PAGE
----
won't be tested on them)

- Section 9.3: Included: Adjacency matrix
- Section 9.3: Not included:
Incidence matrix, Isomorphisms between graphs.

- Section 9.4: Included: Path (in unidrected and directed graphs), Circuit, Cycle, Simple path, Connected graph, Connected Component of a graph, Strongly and Weakly Connected directed graphs, Strongly Connected Component of a graph.
- Section 9.4: Not included:
Walk, trail, cut vertex, cut edge, GSCC, connection between
paths and isomorphisms, theorem 8 on counting paths (This theorem
is very interesting: You should read it, but it won't be on a test)

- Section 9.5: Whole section not included.
However, you should have a look at what Euler and Hamiltonian paths are,
and how one of them has an easy algorithm and the other one does not.

- Section 9.6: Included: Weighted Graph, Shortes Path, Dijkstra's Algorithm
- Section 9.6: Not included: Travelling Salesman problem. This is a very cool problem you should know about, but it is not required reading for this course.

- Homework 8: Due last day of class,
**Friday**, June 4.- Section 11.1: 2, 6(c,d), 8(c,d), 10, 12, 20, 21 (but familiarize yourself with all the other laws), 24, 32 (one way to think about this problem is to think of the properties that must be satisfies by the bitstring that defines this boolean function on 3 variables)
- Section 11.2: 2, 4(c,d), 8, 10, 12, 14 (conclude that | is functionally complete).
- Section 11.3: 2, 4, 6, 8, 10, 12 (use the circuits of exercise 10 and 11 as black boxes, i.e. just like half-adder and full-adder cicruits are used in Figures 9 and 10), 16 (conclude that NOR is functionally complete).

- A list of what material in the chapter 12 is included in the final: e them on your own but we will not test you on them.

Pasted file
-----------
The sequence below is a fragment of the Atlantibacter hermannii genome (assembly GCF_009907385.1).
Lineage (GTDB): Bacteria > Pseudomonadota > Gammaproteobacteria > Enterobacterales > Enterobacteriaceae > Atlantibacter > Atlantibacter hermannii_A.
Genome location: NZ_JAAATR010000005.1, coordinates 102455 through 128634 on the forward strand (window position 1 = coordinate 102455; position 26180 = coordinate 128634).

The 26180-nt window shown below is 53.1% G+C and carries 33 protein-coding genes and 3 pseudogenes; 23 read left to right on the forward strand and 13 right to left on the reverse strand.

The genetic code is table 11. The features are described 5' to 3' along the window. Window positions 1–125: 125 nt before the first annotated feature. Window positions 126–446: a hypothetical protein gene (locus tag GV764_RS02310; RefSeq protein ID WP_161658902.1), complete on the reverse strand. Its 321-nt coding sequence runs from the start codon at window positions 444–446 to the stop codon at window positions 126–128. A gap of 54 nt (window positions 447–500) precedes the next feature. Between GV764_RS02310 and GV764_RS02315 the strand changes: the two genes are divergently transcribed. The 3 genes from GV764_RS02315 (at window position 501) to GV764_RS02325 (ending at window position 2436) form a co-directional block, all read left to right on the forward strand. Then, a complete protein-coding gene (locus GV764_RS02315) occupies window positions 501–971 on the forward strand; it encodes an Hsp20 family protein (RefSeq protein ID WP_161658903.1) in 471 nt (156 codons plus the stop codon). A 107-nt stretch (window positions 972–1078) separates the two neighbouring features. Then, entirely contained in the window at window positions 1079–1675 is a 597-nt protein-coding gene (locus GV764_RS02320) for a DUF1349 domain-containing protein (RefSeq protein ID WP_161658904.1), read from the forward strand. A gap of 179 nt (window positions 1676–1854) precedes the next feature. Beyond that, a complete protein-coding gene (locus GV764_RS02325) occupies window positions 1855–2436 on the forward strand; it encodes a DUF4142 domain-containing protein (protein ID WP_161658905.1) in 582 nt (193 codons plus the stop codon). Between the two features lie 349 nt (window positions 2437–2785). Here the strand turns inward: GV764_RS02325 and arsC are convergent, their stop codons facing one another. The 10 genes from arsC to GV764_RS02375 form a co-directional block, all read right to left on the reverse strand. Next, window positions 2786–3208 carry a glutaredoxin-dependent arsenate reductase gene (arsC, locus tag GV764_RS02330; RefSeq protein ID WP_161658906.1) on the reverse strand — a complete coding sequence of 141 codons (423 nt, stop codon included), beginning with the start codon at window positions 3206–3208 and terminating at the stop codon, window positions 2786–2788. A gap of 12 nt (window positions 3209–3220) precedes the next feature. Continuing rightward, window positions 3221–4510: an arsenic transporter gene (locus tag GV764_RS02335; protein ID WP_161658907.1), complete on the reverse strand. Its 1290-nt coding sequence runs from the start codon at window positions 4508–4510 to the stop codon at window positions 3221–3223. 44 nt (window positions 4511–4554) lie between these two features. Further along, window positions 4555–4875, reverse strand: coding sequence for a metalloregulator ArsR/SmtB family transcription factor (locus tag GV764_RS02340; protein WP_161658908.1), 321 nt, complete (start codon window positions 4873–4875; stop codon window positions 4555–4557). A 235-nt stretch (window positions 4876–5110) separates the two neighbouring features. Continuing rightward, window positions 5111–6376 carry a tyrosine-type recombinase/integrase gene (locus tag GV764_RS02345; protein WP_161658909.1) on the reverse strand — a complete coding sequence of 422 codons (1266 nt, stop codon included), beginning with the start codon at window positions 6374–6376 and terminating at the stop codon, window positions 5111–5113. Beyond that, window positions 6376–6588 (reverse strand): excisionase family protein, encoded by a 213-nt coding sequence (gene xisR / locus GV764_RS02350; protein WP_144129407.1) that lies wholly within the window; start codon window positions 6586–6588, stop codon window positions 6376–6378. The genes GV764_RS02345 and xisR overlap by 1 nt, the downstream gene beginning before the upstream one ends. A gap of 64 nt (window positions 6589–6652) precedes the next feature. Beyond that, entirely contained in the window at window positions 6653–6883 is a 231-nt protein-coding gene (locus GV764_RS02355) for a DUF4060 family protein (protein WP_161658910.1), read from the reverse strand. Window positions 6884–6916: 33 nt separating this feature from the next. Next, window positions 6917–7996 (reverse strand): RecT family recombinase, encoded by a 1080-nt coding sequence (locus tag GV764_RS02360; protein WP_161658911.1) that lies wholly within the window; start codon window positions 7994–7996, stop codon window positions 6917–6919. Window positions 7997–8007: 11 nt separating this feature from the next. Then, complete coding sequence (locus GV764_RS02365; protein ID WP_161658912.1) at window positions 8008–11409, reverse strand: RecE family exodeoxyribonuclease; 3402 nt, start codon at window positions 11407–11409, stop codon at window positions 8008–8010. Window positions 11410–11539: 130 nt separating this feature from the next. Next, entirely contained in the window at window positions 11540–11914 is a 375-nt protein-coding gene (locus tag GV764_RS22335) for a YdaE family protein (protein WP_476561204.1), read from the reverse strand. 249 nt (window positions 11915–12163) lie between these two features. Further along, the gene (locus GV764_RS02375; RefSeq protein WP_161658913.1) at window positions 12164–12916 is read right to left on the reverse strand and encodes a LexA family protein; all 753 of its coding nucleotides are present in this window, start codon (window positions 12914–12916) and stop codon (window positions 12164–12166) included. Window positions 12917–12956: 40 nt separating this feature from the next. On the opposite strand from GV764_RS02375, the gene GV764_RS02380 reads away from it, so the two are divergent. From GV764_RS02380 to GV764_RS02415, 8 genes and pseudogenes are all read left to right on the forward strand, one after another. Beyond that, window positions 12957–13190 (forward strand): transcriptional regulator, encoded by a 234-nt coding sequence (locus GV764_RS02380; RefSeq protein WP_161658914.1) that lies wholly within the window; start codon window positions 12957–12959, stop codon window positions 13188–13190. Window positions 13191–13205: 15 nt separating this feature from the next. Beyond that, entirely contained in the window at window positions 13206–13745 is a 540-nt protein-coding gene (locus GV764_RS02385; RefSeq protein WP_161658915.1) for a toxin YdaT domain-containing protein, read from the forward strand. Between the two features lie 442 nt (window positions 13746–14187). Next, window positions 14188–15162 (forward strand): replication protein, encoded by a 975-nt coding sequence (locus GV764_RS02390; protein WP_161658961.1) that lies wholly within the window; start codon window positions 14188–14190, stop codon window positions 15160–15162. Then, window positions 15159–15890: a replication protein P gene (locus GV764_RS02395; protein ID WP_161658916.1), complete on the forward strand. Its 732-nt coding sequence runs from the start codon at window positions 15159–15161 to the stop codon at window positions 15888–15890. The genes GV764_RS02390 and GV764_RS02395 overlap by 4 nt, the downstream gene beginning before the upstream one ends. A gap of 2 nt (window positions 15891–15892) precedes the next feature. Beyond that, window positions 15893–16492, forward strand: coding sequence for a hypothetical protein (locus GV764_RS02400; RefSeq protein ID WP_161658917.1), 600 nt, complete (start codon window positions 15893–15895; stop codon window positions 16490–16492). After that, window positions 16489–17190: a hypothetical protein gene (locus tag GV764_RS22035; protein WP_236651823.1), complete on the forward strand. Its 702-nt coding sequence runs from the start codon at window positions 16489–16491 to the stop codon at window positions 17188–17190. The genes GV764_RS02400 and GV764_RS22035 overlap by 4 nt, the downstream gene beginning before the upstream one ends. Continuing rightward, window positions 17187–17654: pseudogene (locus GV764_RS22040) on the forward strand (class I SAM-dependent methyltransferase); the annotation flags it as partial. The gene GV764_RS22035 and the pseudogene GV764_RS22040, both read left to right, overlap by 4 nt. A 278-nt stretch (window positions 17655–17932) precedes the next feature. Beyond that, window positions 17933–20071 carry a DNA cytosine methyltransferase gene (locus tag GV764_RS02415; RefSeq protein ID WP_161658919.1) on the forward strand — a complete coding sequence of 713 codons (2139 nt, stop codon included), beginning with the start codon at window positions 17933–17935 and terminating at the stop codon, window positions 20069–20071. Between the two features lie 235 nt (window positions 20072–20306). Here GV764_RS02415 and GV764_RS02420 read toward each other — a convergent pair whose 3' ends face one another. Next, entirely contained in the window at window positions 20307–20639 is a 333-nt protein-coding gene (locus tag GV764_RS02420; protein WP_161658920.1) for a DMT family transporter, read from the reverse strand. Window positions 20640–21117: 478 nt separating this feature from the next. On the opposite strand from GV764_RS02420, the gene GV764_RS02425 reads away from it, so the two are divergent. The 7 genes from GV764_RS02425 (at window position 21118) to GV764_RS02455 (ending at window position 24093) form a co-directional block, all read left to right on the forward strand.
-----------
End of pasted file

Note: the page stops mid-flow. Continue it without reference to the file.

- Section 12.1: Not included. Grammars are very interesting and I hope you'll be curious to learn about them but you won't be tested on them in the final.
- Section 12.2:
- Included: Def.1, which defines an FSM (a.k.a. "FSA with output"), and all subsequent examples of FSM's
- Not included: Def.2, because it defines a non-standard notion of what it means for an FSM to recognize a language. A standard notion is of language recognition by an FSA (not FSM), which is defined in section 12.3. In class we covered them in the other direction: We introduced FSA's (section 12.3) on Wednesday and we'll briefly discuss FSM's (section 12.2) on Friday. Also not included is the alternative "Moore FSM" model: The Moore machine is an interesting variant of the FSM notion but for homework and final will stick with the notion of FSM defined in Def 1, which is called "Mealy FSM".

- Section 12.3:
- Included: Defs 1,2,3,4. Equivalence of FSA's. Examples 1-8.
- Not included: Non-Deterministic FSA's.

- Section 12.4: Not included. Regular Expressions, Regular Sets, and Kleene's Theorem. Regular Expressions are very useful, and they appear all over Computer Science, so I hope you take this opportunity to understand them, but you won't be tested on them in the final.

- Section 12.2: 1(a,b), 4, 6, 8 [let the output alphabet consists of just two symbols, namely 0 for "do not open the door right now" and 1 for "open the door"], 10, 15, 16 [you can also construct an FSA (see section 12.3) that accepts such strings and rejects others, instead of an FSM]
- Section 12.3: 4b, 8, 9, 10, 12, 13, 16-20, 24, 26, 28, 32, 34, 39-41.

Solutions: Sections 12.1-4.